At a recent Shabbat service, not only did he receive his certificate, he also spoke to the congregation about the children he has known in the community who have “bigger disabilities” than his own but how having his own disability makes him want to help others as much as he can.
I never imagined Shabbat Shalem would give me the gift of seeing my son as an articulate leader of the community; it gave the opportunity to Joshua and the community to see that having a disability does not preclude one from public speaking and helping others with disabilities.
I want to thank the Summit JCC, the Friendship Circle, and MetroWest ABLE for this precious moment that gave my son the opportunity to see himself as a leader and thriving despite a diagnosis of disability.
February 26, 2014
Re “If Kerry fails, the world will blame Israel,”
No one knows whether Secretary of State Kerry’s initiative to bring about a negotiated solution to the Israeli-Palestinian conflict will succeed, but Jonathan S. Tobin claims to know not only that it won’t, but who will be responsible for its failure (the Palestinians) and who will be blamed (Israel) (“If Kerry fails, the world will blame Israel”).
Tobin’s assessment is based on a flawed reading of history in which the Israelis have always done everything right and the Palestinians have done everything wrong. In reality, both sides have played a part in the failure of past attempts. Palestinian rigidity has caused problems, but so has Israel’s settlement policy, and Tobin mischaracterizes negotiations which ended because the Israeli prime minister left office before they could be completed as Palestinian rejections.
Surely Israel has often been singled out unfairly for criticism and may be again, but that doesn’t mean that all criticism of Israel is unwarranted. If Israel does bring about the failure of the talks, it deserves to be blamed. The same is true of the Palestinians, and I, for one, will not hesitate to add my voice to those blaming them if they deserve it. I hope the question will not arise because the talks will succeed, and I think we need to give them every chance to do so.
Tobin thinks the talks are doomed to failure and should therefore not be pursued at the risk of making things worse, but this kind of thinking would guarantee that a peaceful resolution will never come, leading to the ultimate demise of Israel as a secure, democratic, and Jewish state.
Martin J. Levine
The author is a member of the executive committee and communications cochair for the Northern New Jersey chapter of J Street.
February 26, 2014
Re “The quiet majority must bet on peace,”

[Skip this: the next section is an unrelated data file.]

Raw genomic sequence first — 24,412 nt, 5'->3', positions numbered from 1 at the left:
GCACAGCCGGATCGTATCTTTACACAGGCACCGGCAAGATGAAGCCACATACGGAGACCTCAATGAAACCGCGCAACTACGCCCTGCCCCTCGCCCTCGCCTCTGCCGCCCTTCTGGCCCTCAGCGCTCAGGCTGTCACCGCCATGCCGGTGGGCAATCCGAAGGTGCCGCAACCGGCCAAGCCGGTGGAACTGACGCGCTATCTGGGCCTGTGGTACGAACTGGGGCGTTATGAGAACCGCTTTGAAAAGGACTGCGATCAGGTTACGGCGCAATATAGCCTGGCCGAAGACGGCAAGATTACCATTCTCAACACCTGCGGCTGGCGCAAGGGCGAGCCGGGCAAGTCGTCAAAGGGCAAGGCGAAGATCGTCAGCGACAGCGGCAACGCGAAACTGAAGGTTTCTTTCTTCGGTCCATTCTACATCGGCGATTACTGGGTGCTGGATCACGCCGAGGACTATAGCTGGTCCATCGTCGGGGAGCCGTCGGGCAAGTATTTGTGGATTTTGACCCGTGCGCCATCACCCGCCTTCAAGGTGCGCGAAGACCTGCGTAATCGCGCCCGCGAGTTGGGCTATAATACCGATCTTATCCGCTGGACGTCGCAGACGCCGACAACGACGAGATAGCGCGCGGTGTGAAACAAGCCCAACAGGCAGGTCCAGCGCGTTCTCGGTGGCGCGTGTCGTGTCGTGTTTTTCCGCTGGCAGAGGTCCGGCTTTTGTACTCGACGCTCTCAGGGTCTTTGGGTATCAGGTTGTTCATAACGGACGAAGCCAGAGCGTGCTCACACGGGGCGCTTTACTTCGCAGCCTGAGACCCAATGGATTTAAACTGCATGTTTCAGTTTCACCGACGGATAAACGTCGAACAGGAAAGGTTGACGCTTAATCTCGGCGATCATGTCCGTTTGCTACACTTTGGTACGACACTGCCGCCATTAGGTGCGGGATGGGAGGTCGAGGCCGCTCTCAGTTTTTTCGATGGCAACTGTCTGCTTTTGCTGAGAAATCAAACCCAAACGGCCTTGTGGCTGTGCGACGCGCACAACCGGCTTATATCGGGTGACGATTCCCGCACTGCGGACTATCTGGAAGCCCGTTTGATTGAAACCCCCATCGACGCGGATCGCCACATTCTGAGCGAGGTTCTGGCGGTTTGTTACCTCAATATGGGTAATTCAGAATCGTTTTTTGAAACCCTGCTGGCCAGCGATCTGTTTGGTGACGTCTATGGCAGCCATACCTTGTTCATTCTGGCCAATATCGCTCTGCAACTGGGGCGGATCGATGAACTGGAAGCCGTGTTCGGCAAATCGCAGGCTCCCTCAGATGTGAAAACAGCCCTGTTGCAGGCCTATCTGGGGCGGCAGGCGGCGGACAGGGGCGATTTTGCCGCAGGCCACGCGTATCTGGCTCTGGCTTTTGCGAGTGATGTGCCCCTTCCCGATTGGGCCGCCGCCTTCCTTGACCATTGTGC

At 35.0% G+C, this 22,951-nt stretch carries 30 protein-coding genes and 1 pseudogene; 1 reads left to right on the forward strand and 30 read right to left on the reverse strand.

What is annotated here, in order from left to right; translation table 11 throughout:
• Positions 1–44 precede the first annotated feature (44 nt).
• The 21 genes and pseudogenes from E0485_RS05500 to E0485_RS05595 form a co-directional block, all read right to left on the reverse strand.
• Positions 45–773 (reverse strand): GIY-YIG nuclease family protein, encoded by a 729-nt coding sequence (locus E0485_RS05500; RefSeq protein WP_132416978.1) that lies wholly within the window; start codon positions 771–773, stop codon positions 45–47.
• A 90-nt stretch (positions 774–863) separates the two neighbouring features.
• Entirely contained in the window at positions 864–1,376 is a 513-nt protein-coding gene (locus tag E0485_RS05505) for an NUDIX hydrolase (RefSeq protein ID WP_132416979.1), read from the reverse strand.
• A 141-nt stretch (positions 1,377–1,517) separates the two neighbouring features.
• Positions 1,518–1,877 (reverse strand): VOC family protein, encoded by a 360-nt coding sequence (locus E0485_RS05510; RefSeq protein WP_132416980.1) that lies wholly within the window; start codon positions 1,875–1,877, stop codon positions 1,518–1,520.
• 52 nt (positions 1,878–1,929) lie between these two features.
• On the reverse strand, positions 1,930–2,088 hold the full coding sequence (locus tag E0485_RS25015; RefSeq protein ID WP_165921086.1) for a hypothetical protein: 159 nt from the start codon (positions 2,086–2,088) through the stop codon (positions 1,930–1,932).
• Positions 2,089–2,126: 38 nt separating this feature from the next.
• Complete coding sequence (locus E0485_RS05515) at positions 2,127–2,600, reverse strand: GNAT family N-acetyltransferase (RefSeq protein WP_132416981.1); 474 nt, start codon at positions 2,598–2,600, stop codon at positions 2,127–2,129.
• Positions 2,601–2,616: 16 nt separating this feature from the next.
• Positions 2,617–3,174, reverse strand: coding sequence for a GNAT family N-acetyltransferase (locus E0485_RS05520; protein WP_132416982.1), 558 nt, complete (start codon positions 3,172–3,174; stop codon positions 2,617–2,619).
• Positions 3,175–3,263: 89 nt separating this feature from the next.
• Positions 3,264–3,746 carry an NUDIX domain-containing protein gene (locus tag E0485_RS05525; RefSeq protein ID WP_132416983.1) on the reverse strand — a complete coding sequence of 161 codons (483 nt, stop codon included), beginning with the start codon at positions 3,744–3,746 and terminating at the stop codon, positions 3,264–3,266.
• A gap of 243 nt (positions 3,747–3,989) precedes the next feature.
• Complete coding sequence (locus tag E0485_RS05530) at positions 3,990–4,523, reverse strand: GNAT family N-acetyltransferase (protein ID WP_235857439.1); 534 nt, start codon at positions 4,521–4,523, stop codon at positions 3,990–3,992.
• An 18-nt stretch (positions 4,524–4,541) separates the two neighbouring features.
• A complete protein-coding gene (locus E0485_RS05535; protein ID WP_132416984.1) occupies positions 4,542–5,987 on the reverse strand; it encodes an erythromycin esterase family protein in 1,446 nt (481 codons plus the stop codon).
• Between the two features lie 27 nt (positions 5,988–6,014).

Rabbi Sharon Brous, either intentionally or through naivete, does not understand the ultimate goal of the Palestinians. (“Quiet majority must bet on peace”). It should beclear to her, and the “quiet majority” she speaks of, that the Palestinians are still waging the 1948 war and will not stop until the State of Israel is destroyed, if not in one large cataclysm, then in stages.
How can there be a two-state solution that Brous advocates for when the Palestinian refusal to recognize the national aspirations of the Jewish people to a state of their own, a Jewish state, undermines the existence of one state in that solution?
As for urging “respect for the dignity of the Palestinian people and national ambitions,” where is Brous’s insistence on respect by the Palestinians for the dignity of the Jewish people? On the state level, there is Palestinian glorification of terrorists and incitement against Jews and Israel. On the street level, Palestinians who work and walk in Jewish communities do so unmolested. But when I go to the Rockefeller Museum just outside the walls of the Old City on the eastern side of Jerusalem, I get jostled on the street. Worse would happen if I ventured alone into an Arab neighborhood.
I am sick and tired, maybe more so than most because of the murder of my daughter Alisa in the early and heady days of the Oslo Accords, of having to listen to peace advocates, such as Rabbi Brous, advance the idea of respect for the Palestinian “narrative,” a touchy-feely word that has become so overused that it has already lost meaning.
There can only be peace between Palestinians and Israelis when the former accepts that Israel and the Jewish people are there to stay.
Stephen M. Flatow
February 20, 2014
Re “Affordable Jewish education: Fresh ideas,”
Jewish day school education is in crisis mode and we must have a strategy to prevent day school education from being an exclusive rite of passage only for those with more substantive incomes (“Affordable Jewish education: fresh ideas,” Jan. 9). The question posed in the articles — how do we reduce the cost of Jewish schooling? — was especially perturbing to me. Is the question really about reducing cost, or is it about freedom of choice? Why is it that schooling is defined almost exclusively by one’s zip code?